5G brings opportunity for ‘revolutionary’ path to spectrum sharing, says Qualcomm

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The first 5G New Radio (NR) standard is complete, but there’s still much work to be done.

Among the study items for global standards body 3GPP: introducing shared and unlicensed spectrum in 5G NR.

Chipset manufacturer Qualcomm, which has developed and championed unlicensed spectrum technologies, says 3GPP will likely kick off work on this item next month.

License Assisted Access and MulteFire

Qualcomm hosted an “industry-wide” workshop on unlicensed spectrum in October 2017, with over 20 companies represented including vendors, mobile operators and cable operators.

The company, which recently demonstrated interoperability based on the 5G official spec with Ericsson and several international carriers, expects the initial focus to be on creating 5G NR versions of spectrum sharing technologies pioneered with LTE.

That includes License Assisted Access (LAA), which allows carriers to tap into unlicensed spectrum — meaning spectrum not officially licensed by a wireless operator, such as that used for Bluetooth or Wi-Fi — in order to increase the capacity of their network. This technology is already in use by many operators to facilitate Gigabit LTE.

It also includes MulteFire, which allows for standalone LTE based solely on unlicensed spectrum and is well-suited to private LTE networks or neutral host networks.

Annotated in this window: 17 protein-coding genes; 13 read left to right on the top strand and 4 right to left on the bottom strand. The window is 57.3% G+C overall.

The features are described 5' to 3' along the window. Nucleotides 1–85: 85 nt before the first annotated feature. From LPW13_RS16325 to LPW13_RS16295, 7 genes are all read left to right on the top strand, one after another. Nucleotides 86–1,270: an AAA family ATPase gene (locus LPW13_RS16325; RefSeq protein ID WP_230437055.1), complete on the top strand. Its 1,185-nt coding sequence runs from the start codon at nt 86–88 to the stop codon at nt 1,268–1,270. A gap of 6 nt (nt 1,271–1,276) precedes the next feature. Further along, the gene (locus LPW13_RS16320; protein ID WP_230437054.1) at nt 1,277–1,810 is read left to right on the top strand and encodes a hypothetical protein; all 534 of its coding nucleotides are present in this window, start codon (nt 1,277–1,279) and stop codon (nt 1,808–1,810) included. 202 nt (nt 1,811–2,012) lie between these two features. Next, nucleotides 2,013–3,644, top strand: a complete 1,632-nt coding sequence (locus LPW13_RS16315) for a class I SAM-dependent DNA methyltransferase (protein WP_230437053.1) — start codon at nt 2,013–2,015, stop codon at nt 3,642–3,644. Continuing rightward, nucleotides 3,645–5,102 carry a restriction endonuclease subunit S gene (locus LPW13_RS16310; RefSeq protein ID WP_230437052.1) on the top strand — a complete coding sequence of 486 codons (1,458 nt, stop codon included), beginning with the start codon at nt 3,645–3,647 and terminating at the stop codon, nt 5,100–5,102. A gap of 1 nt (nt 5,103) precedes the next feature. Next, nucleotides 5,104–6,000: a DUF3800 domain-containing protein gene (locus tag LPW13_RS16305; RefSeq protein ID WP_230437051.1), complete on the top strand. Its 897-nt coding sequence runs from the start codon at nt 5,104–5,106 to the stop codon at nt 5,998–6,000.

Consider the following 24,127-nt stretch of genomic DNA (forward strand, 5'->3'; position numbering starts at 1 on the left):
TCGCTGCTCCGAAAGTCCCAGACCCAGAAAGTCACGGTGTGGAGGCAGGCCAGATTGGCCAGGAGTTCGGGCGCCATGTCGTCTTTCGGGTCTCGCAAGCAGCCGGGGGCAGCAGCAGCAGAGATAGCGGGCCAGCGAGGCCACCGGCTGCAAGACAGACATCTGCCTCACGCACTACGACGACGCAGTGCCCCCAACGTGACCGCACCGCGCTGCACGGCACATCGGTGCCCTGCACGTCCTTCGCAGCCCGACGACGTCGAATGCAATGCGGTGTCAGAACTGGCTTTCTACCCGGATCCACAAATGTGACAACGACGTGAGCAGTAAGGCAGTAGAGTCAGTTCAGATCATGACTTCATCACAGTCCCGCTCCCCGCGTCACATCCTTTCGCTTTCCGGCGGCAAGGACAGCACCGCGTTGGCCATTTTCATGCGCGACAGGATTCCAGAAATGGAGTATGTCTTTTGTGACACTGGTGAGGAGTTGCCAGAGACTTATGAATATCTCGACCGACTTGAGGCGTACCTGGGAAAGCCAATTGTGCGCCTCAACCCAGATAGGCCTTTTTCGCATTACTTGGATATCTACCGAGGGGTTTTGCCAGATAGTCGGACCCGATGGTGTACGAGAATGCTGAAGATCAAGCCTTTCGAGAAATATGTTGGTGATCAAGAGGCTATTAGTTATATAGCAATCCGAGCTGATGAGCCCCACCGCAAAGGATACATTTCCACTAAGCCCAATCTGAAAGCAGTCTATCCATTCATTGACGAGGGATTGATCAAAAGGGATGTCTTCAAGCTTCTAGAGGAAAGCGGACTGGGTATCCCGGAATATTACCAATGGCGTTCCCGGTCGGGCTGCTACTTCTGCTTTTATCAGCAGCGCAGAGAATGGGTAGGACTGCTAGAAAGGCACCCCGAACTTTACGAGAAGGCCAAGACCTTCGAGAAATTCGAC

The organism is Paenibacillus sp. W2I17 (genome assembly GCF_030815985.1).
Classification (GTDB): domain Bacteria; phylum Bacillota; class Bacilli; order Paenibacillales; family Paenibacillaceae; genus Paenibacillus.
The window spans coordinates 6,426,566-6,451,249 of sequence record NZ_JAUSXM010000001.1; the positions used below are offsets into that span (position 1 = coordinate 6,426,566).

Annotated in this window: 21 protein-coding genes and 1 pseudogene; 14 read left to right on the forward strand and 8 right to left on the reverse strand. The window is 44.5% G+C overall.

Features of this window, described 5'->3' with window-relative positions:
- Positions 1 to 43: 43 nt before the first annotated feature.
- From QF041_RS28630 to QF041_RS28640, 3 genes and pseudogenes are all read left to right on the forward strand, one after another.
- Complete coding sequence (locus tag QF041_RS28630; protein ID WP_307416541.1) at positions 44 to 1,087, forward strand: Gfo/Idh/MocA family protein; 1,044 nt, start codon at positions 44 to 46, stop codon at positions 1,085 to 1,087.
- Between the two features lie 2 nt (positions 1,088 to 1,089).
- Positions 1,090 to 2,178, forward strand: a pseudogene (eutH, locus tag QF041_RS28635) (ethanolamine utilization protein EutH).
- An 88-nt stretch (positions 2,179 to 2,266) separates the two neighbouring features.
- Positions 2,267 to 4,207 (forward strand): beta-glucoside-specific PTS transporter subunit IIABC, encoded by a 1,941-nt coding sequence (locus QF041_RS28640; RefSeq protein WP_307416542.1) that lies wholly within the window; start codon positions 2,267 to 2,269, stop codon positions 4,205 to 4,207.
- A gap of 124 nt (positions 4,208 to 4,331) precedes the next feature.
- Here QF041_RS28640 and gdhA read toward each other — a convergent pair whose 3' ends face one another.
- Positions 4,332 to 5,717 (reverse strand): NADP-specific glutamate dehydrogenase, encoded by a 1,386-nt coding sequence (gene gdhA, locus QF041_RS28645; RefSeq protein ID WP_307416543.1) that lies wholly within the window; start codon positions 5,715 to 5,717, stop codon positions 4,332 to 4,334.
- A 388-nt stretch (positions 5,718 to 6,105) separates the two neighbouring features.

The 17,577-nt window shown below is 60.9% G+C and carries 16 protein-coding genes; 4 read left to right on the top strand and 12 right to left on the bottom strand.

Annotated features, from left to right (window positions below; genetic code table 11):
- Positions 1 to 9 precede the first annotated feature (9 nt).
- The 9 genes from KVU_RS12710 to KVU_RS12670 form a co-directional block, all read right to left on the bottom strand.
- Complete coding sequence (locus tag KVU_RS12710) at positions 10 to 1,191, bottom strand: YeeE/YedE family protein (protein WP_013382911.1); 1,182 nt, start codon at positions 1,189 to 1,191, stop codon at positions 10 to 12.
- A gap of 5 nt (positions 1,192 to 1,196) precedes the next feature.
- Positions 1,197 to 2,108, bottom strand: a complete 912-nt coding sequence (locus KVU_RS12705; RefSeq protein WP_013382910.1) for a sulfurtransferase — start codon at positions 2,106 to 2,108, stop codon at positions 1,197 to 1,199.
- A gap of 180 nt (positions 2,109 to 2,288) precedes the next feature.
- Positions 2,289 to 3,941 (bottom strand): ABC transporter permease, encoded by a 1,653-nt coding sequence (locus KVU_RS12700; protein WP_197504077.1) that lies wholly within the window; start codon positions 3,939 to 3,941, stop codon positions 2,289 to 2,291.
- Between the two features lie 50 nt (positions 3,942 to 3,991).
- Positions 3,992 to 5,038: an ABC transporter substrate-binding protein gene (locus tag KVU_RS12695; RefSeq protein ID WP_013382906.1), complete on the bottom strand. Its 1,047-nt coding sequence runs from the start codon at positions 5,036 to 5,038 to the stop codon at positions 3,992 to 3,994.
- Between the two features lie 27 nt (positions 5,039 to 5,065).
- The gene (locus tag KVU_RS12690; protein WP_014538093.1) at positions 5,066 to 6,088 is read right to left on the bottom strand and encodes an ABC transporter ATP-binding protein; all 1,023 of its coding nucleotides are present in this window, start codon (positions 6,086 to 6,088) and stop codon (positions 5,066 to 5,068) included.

But according to Qualcomm, that’s only the beginning.

The future of shared and unlicensed spectrum

In a recent blog post, 5G project engineering lead of spectrum sharing Dr. Yongbin Wei writes: “We also see an opportunity to introduce a ‘revolutionary’ path with more significant gains by exploring new spectrum sharing paradigms.”

Qualcomm says the first thing to explore is “tighter coordination” among users of unlicensed or shared bands by using time synchronization among the nodes sharing the spectrum.

By way of example, the chipset giant suggests supporting guaranteed resources that would provide operators with Quality of Service from a guaranteed bandwidth (as is the case with licensed spectrum), supporting a flexible sharing framework for complicated spectrum situations and increasing spectrum efficiency by using advanced techniques like spatial division multiplexing.

As shared and unlicensed spectrum technology becomes more prevalent, it opens the door to new wireless entrants, which may not have very much licensed spectrum, but can supplement it with unlicensed or shared in order to build out their networks.

In November, Qualcomm’s Sherif Hanna spoke to the benefits of LAA in an interview with MobileSyrup, stating: “We conceived of this technology specifically to help operators who are disadvantaged in terms of spectrum holdings. We turned a disadvantage into an advantage, in a way.”

Source: Qualcomm